- The Washington Times - Monday, January 4, 2010

Obamacare ammo

A leading health care provider praised by President Obama has stopped accepting elderly and disabled patients with government health insurance, saying the government isn’t giving it enough money to cover the cost of providing care to them.

Mayo Clinic officials told Bloomberg News it lost $840 million treating Medicare patients in 2008 and beginning Jan. 1 Medicare patients must pay an annual fee and hefty per-visit charges in order to get treatment at Mayo Clinic’s Arrowhead Family Medicine practice in Glendale.

This may give some easy ammunition to critics of the health care reform bill, which also calls for $500 billion in cuts to Medicare, as Mr. Obama has listed the Mayo clinic as an example of where lawmakers could get ideas about how to lower the costs of health care.

In a June 2 letter to Democratic Sens. Edward M. Kennedy of Massachusetts and Max Baucus of Montana, who were key negotiators in the drafting of health care legislation, Mr. Obama applauded the Mayo Clinic and the Cleveland Clinic. At that time, Mr. Obama was pushing an August deadline for passing health care reform and asking Congress to find ways to cut health care costs.

“I want to stress that reform cannot mean focusing on expanded coverage alone,” Mr. Obama wrote. “Indeed, without a serious, sustained effort to reduce the growth rate of health care costs, affordable health care coverage will remain out of reach. So we must attack the root causes of the inflation in health care. That means promoting the best practices, not simply the most expensive. We should ask why places like the Mayo Clinic in Minnesota, the Cleveland Clinic in Ohio, and other institutions can offer the highest quality care at costs well below the national norm. We need to learn from their successes and replicate those best practices across our country.”

Three months later, the Mayo Clinic announced it would no longer accept Medicare patients at one of its Arizona branches as a part of a two-year pilot program aimed at increasing efficiency.

The Mayo Clinic sent a letter in October to the 3,000-plus Arrowhead Medicare patients informing them they could continue to get care at the facility, but would need to pay a $250 yearly administrative fee, as well as office visit fees, which could range between $175 and $400 per visit.

Terror versus crime

Differences over whether to treat the Christmas Day “panty bomber” as a terrorist or a criminal continues to roil, becoming the latest iteration of the ongoing debate between Republicans and Democrats over whether to let civilian authorities or the military handle threats to the nation’s security.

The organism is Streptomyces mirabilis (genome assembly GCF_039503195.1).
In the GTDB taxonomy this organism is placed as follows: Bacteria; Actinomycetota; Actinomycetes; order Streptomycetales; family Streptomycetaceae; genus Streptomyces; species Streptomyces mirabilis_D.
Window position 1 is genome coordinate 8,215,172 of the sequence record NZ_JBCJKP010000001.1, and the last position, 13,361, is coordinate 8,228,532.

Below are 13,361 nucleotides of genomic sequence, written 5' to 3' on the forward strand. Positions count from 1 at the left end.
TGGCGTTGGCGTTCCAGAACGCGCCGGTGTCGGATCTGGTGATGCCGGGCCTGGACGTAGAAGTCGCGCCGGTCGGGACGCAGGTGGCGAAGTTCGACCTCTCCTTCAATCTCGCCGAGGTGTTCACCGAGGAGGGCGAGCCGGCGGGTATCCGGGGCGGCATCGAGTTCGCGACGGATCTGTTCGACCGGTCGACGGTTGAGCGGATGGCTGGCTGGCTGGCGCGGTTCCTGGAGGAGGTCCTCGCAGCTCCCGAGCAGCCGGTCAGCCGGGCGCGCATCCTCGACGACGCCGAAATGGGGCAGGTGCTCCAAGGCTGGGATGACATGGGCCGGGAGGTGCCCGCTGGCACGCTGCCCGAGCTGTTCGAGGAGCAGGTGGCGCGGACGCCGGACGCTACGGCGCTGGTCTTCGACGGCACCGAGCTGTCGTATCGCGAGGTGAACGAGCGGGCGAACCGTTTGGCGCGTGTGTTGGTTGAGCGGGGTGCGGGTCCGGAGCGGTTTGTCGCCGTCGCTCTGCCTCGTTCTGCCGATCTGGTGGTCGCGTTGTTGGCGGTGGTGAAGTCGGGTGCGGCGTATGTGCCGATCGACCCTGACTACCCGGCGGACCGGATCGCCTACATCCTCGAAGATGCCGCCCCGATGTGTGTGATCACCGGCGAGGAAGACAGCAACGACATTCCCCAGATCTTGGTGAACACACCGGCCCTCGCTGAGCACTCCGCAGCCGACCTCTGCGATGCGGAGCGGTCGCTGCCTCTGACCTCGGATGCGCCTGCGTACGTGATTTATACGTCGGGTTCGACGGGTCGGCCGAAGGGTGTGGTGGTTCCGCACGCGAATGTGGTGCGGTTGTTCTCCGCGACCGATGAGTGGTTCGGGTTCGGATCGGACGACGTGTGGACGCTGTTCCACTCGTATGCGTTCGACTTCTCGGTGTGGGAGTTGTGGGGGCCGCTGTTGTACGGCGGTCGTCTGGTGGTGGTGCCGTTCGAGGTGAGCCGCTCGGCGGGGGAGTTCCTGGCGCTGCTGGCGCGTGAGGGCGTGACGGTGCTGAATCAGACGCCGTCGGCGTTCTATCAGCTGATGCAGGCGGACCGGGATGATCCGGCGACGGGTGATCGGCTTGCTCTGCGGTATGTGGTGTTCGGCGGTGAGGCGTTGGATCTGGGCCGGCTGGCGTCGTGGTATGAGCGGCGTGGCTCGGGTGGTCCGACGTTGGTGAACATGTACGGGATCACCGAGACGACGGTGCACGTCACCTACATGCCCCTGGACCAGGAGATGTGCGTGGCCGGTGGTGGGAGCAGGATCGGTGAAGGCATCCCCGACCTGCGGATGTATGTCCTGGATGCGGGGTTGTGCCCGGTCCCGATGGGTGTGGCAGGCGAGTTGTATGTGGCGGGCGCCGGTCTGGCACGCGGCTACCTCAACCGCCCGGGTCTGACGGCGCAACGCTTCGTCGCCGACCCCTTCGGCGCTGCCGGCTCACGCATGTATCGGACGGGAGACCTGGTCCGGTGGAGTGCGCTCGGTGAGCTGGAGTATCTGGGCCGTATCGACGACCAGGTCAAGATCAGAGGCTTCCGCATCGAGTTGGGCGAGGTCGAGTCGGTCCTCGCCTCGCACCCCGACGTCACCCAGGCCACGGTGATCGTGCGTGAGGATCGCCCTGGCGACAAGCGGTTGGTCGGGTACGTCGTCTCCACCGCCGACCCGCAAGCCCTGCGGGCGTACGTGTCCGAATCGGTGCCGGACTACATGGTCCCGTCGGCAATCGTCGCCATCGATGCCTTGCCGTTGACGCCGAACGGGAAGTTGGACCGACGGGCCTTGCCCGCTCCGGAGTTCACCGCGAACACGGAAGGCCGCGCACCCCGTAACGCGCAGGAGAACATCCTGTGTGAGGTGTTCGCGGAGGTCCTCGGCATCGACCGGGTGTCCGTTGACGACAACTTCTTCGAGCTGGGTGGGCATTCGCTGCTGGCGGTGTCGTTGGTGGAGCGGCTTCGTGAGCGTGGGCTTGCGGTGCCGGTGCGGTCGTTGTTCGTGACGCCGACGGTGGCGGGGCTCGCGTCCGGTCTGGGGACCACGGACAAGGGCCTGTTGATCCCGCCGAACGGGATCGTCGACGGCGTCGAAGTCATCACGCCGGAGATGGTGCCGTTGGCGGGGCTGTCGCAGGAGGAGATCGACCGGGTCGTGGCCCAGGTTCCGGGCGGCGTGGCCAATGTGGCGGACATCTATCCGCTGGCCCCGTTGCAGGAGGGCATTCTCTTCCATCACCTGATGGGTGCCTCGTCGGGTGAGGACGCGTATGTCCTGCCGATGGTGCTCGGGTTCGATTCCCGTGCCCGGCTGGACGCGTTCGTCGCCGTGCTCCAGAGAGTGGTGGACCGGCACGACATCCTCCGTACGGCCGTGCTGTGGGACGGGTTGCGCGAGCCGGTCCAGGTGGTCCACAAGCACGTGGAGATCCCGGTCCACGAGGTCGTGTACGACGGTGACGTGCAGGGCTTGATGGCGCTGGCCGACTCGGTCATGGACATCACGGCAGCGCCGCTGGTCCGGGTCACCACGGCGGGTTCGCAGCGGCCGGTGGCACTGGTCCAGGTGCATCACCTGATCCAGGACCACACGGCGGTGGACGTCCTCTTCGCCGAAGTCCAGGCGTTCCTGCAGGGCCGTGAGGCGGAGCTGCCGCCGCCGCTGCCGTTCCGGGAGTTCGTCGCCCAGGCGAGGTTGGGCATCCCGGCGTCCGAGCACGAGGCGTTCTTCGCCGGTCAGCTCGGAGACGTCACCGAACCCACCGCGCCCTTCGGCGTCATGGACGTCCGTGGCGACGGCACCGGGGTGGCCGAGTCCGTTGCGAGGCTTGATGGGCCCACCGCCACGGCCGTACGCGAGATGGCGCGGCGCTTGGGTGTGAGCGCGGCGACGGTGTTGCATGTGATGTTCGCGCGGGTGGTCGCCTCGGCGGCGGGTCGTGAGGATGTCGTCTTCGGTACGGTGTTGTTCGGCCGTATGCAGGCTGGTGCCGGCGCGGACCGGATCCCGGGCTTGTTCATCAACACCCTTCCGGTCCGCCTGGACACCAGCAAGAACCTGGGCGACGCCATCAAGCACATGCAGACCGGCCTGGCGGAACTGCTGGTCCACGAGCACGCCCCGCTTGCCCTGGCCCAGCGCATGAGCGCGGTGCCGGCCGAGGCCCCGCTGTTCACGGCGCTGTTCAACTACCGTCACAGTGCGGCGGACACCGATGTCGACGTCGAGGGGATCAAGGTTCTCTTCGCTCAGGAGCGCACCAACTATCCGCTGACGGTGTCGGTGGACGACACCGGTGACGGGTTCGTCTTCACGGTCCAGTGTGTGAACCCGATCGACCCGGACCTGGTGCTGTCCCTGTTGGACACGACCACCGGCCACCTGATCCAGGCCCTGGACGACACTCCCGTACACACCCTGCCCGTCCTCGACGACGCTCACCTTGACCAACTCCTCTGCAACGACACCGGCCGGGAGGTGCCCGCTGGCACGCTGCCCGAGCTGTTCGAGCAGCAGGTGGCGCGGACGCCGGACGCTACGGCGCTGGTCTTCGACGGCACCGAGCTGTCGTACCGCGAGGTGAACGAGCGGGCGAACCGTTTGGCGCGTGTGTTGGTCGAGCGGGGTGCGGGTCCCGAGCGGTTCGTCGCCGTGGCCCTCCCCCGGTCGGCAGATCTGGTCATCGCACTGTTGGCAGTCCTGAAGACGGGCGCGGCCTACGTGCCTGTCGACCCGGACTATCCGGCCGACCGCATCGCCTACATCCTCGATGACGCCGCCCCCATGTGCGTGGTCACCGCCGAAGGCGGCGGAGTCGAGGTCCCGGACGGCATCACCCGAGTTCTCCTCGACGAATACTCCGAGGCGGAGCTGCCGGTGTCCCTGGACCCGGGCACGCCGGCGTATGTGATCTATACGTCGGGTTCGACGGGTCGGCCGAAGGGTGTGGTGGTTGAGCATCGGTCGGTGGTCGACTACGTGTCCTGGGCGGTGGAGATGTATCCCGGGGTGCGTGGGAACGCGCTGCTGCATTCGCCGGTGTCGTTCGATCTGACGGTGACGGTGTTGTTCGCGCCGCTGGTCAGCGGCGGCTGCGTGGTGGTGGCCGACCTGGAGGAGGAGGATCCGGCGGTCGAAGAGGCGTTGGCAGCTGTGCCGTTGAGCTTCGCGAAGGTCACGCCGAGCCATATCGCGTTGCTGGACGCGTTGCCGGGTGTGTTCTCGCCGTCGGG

President Obama’s preference, as shown by his advocacy for transferring Guantanamo Bay detainees to U.S. soil to be tried in federal court rather than by military tribunals, has been for the criminal justice system. The Obama administration has called Umar Farouk Abdulmutallab’s failed plan to blow up a flight on Dec. 25 “an attempted act of terrorism” but decided to let the Department of Justice handle the case.

John Brennan, deputy national security adviser for counterterrorism and homeland security, said on “Fox News Sunday” that the bombing suspect would not be treated as an enemy combatant because “he was arrested on U.S. soil.”

“The president has that responsibility, and the Department of Justice makes these determinations about what’s the best tool to use,” he added. “And in this instance, we felt as though it was the best way to address Mr. Abdulmutallab’s case.”

Sen. Jim DeMint, South Carolina Republican, says this was a mistake.

“If we had treated this Christmas Day bomber as a terrorist, he would have been immediately interrogated military style rather than given rights of an American and lawyers,” Mr. DeMint said on CNN’s “State of the Union” on Sunday. “We probably lost valuable information. It does come down to a decision of whether or not this is an act of war, an agent of terror or just a criminal act. So they’re some real implications of the direction being taken … there’s no question that the president has downplayed the risk of terror since he took office.”

Amanda Carpenter can be reached at acarpenter@washingtontimes.com.

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